1.)   Look Behind You. When setting up your work space, look at what your viewers will see behind you. We are human; therefore, we will be distracted. Does your background represent what you would want your clients and colleagues to remember about you? Take a moment to create an atmosphere that serves your professional brand and values, or choose a simple, clean wall background. The some video conferencing platforms will allow users to choose a background. Choose wisely. The bottom line is that you do not want your background or surroundings to be so distracting that people are not able to pay attention to the value you are offering during the call.

With our current crisis, many of us are faced with new work from home (“wfh”) strategies and routines. Video conferencing has been an essential component to working effectively. However, are we putting our best foot forward when jumping on a call with colleagues and clients? With so many team meetings and work being done via video conference, it is still important to be professional and consider your personal brand.

2.)   Professional Grooming. Although most people are more relaxed right now, we should be careful not to be too relaxed. We are not on vacation, we are still working. When you show up for work on a video call, be sure you still are well groomed and casually professional. A disheveled team member and can result in less trust and credibility from a client or colleague.

3.)   Know Your Angles. Understanding the best camera placement is important. The wrong placement can be awkward, and again distracting. I was recently on a video call and one of the participants had the camera very low on the ground, with the camera facing up… sigh. Try to place the camera as close to eye-level or shoulder-level as possible.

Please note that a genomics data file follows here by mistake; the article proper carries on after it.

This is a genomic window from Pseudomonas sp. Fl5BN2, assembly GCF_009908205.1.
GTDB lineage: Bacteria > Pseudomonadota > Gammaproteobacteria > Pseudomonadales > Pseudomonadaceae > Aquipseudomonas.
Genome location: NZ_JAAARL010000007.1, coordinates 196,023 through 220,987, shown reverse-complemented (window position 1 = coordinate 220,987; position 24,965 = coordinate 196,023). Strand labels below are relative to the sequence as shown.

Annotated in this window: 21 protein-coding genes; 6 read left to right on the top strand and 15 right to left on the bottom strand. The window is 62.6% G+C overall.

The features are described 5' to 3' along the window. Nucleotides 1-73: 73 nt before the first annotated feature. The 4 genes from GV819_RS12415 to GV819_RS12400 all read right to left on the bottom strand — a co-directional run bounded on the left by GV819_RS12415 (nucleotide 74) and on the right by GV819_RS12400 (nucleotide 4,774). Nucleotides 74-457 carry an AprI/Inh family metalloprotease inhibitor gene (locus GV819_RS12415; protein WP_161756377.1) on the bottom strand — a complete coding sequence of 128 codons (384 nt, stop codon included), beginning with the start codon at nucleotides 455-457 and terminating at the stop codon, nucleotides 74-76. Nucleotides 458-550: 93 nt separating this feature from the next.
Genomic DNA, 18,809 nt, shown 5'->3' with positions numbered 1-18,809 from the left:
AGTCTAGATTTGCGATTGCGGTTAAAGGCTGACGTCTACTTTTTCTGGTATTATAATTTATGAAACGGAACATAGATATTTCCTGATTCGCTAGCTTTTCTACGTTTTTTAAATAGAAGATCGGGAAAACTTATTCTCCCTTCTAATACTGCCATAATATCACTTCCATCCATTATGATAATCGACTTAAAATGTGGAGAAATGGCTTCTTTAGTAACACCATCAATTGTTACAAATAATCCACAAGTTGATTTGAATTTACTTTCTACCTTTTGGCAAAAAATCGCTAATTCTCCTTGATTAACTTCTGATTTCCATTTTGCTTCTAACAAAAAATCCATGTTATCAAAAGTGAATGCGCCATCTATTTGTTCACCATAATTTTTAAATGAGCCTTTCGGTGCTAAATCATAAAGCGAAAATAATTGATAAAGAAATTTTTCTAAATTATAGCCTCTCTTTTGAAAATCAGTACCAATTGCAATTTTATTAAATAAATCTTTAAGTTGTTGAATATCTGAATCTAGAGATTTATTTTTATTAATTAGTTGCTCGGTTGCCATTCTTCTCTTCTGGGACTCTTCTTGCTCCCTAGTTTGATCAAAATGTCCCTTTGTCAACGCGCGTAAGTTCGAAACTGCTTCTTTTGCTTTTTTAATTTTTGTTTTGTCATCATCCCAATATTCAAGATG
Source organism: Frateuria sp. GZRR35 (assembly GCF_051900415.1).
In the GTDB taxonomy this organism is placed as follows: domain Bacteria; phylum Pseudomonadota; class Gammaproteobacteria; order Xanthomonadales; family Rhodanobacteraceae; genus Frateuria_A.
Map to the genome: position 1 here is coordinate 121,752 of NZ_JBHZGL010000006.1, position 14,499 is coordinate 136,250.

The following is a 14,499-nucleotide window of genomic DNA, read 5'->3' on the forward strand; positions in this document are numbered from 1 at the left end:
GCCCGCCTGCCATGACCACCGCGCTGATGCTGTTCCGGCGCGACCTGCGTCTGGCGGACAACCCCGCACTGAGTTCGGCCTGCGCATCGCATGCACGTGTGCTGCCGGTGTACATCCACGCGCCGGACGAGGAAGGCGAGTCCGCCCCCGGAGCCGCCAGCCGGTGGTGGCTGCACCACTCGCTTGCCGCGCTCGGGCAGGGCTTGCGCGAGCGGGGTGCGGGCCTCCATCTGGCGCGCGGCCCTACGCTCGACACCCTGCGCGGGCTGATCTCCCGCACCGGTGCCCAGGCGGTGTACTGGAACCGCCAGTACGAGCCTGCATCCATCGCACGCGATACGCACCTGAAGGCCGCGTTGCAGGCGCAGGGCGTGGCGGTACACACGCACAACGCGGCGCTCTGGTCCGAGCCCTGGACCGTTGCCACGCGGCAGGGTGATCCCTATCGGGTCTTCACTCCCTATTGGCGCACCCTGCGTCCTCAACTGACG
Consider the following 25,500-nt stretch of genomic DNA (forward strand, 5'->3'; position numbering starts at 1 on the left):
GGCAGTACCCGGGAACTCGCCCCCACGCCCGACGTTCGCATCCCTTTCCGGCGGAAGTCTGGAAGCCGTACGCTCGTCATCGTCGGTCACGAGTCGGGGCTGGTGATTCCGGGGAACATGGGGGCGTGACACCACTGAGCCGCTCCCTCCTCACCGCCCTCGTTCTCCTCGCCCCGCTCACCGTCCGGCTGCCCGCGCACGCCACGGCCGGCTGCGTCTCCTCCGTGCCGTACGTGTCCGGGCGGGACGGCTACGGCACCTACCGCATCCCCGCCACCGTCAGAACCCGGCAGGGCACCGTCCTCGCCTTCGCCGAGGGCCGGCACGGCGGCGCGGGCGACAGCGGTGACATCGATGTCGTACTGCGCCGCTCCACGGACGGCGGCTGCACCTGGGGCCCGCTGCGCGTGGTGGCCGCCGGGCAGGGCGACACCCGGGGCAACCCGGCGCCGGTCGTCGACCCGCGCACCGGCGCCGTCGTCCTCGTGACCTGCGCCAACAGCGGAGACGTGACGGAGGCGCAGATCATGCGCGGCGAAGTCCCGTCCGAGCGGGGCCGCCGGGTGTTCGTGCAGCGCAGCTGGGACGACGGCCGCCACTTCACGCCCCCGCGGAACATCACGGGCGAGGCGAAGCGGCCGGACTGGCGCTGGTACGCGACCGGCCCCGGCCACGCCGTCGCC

4.)   Let Your Light Shine. Lighting is important on video calls. You want viewers to see you and not a dark shadow. Make sure the majority of the light is behind the camera or side light for the best lighting. Natural light is always best. Also, take a moment to clean your camera to ensure there is not dust or a fog on the camera.

5.)   Hit that Mute Button. As soon as you enter the video conference, be sure you are familiar with where the mute button is located and able to use it. When you are not speaking, as a courtesy, stay on mute. There are noises around you that you are likely not aware is happening. Microphones will pick up typing, movement, sirens, etc. In addition, when it is time for you to contribute to the call, you want to be able to do this seamlessly.

6.)   Eat and Drink Later. Just as we would not likely come to a client meeting with a large Big Gulp fountain drink or eat a full course dinner during a meeting, be discreet with eating and drinking on video calls. It can be distracting to see someone turning up a bottle or struggling to keep lettuce from dropping on his or her lap.

7.)   Join the Party. If the majority of the team is joining via video, try your best to also join via video. Try to avoid being the team member that decided to not turn on video and only join via audio. Engaging and showing a friendly face is important during these times when people are craving connection. 

These are just a few fun and practical tips to remember when jumping on a video call and remaining professional during this time of working from home. 

Let me know if any of these tips were helpful to you.